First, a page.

If a child needs extensive treatment the pediatric dentist may provide in-office sedation or general anesthesia in a local hospital. Your pediatric dentist has comprehensive training in behavior management, sedation and anesthesia techniques. He or she will discuss the benefits, limits and risks of such an approach if it is recommended.
STATE OF THE ART STERILIZATION
We recognize patient safety as an essential component of quality oral health care for infants, children, adolescents and those with special health needs. We are in compliance or exceed infection control guidelines of the federal government for dental health care settings in order to prevent disease transmission from patient to care provider, from care provider to patient, and from patient to patient.
We have routine state inspection of all our radiological equipment and have developed emergency and fire safety protocols, and have annual inspections by township officials.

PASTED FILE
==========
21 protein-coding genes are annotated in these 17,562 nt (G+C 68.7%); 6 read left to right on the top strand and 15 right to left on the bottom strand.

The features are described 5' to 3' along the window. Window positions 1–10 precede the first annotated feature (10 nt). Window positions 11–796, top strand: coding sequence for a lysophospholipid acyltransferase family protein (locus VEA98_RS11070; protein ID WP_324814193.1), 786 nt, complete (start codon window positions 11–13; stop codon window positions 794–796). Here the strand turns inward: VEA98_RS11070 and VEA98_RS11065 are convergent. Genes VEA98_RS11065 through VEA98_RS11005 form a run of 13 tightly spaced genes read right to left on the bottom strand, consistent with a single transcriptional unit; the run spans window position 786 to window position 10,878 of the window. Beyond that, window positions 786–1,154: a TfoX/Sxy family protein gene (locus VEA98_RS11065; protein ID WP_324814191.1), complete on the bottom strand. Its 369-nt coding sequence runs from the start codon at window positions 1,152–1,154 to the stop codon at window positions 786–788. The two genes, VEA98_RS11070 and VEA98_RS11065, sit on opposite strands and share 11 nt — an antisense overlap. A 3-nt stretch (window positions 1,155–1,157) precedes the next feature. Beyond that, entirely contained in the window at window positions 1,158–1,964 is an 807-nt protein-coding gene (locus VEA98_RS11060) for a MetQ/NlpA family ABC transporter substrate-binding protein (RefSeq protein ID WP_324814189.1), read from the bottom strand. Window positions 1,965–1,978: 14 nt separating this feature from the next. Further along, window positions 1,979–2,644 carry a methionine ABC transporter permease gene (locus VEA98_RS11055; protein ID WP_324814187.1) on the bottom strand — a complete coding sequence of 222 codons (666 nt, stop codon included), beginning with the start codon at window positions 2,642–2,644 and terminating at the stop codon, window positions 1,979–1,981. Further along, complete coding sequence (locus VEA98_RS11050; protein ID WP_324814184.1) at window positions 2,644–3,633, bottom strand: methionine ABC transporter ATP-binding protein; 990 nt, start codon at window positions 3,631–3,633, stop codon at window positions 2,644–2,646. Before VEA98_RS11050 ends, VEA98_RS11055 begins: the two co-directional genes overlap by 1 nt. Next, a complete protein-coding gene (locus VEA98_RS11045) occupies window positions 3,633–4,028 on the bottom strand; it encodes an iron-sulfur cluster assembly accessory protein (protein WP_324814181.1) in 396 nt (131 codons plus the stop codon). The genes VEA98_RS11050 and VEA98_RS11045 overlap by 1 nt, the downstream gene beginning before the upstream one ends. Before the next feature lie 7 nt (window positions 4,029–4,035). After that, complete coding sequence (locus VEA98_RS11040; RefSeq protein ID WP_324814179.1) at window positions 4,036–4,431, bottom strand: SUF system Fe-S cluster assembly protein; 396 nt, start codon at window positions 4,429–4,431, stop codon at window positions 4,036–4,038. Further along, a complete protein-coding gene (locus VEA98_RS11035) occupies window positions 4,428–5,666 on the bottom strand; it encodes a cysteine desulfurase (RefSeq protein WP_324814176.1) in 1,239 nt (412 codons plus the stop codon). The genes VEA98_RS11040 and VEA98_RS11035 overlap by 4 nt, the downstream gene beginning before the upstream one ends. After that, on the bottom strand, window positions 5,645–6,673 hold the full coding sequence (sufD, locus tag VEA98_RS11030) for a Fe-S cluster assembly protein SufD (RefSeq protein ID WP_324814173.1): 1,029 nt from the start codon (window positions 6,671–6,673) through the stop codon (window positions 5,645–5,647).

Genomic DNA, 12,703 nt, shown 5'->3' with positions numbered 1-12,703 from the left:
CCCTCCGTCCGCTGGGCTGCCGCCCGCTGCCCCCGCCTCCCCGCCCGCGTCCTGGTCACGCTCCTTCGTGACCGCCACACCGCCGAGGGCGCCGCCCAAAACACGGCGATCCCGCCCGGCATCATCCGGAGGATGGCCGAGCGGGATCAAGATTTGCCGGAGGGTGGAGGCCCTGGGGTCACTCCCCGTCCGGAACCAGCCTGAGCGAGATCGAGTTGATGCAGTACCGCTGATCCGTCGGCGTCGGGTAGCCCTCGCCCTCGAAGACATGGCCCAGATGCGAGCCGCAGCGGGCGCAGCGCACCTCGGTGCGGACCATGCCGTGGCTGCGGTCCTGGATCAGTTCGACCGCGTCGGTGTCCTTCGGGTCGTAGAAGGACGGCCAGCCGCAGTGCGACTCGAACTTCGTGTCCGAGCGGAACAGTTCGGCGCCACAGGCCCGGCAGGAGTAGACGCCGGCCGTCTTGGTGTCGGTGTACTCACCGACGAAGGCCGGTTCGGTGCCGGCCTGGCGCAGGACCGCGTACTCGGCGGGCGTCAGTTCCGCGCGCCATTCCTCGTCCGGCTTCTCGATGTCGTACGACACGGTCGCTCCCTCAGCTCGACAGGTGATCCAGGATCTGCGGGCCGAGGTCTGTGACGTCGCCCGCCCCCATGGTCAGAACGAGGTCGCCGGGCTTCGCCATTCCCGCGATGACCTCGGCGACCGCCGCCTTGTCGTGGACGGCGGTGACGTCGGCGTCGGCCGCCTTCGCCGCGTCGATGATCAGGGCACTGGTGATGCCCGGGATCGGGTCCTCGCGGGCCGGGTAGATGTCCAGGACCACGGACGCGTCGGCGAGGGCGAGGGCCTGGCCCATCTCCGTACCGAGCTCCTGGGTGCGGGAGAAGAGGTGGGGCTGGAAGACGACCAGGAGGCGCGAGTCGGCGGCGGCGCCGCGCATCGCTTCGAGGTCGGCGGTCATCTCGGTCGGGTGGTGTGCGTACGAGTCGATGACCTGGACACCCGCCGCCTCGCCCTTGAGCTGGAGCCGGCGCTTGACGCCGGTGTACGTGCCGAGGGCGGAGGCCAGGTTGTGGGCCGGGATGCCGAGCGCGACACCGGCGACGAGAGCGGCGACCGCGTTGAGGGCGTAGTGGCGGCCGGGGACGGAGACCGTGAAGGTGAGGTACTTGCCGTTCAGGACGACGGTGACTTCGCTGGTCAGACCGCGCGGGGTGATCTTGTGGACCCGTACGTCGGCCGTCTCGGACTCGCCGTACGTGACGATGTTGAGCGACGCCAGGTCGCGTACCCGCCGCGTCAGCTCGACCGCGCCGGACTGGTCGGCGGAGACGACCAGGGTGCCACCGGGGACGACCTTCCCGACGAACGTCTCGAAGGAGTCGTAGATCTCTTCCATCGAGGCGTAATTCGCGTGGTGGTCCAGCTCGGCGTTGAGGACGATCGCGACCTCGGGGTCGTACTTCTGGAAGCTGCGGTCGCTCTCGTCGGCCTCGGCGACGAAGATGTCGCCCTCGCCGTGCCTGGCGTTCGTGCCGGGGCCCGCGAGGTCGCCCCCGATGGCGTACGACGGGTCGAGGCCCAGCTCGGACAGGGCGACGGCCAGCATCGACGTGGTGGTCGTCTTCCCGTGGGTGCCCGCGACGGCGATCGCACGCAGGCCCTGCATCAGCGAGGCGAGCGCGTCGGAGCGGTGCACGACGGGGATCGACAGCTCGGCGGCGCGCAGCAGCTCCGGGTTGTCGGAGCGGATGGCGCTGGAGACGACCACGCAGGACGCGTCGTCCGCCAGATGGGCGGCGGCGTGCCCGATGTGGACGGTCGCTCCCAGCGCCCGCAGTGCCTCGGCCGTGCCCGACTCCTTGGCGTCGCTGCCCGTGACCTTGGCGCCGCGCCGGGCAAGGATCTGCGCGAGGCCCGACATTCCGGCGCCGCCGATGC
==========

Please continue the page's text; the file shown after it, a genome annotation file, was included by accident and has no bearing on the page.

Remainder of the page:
We also have ongoing quality improvement strategies by the routine assessment of risk, adverse events, and mistakes with a plan for reduction and improvement in patient safety and satisfaction.
All of our staff are licensed by the appropriate state licensing board after fulfilling their educational and examination requirements. They have many years of experience and are required to take continuing education related to their practice, which includes being informed of advances in sterilization and infection control techniques.
X-RAYS: INTRAORAL AND PANORAMIC
Radiographs are valuable aids in the oral health care of infants, children, adolescents, and persons with special needs. They are used to diagnose oral diseases and to monitor dentofacial development and the progress of therapy.
We recognize that there may be clinical circumstances for which a radiograph is indicated, but a diagnostic image cannot be obtained. For instance, the patient may be unable to cooperate or the dentist may be working in a hospital which does not have intraoral radiographic capabilities.
Our practice utilizes every effort to minimize a child’s exposure to radiation such as the use of lead aprons, thyroid collars, high-speed film and beam collimation. We follow the guidelines of the American Dental Association and the American Academy of Pediatric Dentistry.